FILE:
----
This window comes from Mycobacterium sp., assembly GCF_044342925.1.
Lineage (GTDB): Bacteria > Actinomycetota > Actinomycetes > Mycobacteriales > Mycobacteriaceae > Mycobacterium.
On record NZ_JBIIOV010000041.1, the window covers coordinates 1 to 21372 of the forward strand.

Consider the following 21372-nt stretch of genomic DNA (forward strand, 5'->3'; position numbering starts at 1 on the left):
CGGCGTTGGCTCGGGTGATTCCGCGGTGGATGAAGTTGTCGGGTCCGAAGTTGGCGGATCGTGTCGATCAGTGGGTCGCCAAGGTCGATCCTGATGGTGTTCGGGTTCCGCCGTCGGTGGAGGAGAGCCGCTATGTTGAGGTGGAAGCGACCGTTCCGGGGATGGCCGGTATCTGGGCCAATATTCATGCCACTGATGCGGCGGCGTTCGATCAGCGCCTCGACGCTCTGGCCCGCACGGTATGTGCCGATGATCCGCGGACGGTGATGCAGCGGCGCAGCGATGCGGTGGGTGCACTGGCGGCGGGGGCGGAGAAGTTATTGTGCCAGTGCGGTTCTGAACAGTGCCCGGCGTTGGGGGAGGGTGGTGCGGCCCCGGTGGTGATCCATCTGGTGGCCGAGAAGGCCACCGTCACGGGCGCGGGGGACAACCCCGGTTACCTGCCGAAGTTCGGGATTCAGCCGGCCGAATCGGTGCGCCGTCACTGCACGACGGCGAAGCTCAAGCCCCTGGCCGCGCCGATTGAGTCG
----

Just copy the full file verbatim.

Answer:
This window comes from Mycobacterium sp., assembly GCF_044342925.1.
Lineage (GTDB): Bacteria > Actinomycetota > Actinomycetes > Mycobacteriales > Mycobacteriaceae > Mycobacterium.
On record NZ_JBIIOV010000041.1, the window covers coordinates 1 to 21372 of the forward strand.

Consider the following 21372-nt stretch of genomic DNA (forward strand, 5'->3'; position numbering starts at 1 on the left):
CGGCGTTGGCTCGGGTGATTCCGCGGTGGATGAAGTTGTCGGGTCCGAAGTTGGCGGATCGTGTCGATCAGTGGGTCGCCAAGGTCGATCCTGATGGTGTTCGGGTTCCGCCGTCGGTGGAGGAGAGCCGCTATGTTGAGGTGGAAGCGACCGTTCCGGGGATGGCCGGTATCTGGGCCAATATTCATGCCACTGATGCGGCGGCGTTCGATCAGCGCCTCGACGCTCTGGCCCGCACGGTATGTGCCGATGATCCGCGGACGGTGATGCAGCGGCGCAGCGATGCGGTGGGTGCACTGGCGGCGGGGGCGGAGAAGTTATTGTGCCAGTGCGGTTCTGAACAGTGCCCGGCGTTGGGGGAGGGTGGTGCGGCCCCGGTGGTGATCCATCTGGTGGCCGAGAAGGCCACCGTCACGGGCGCGGGGGACAACCCCGGTTACCTGCCGAAGTTCGGGATTCAGCCGGCCGAATCGGTGCGCCGTCACTGCACGACGGCGAAGCTCAAGCCCCTGGCCGCGCCGATTGAGTCG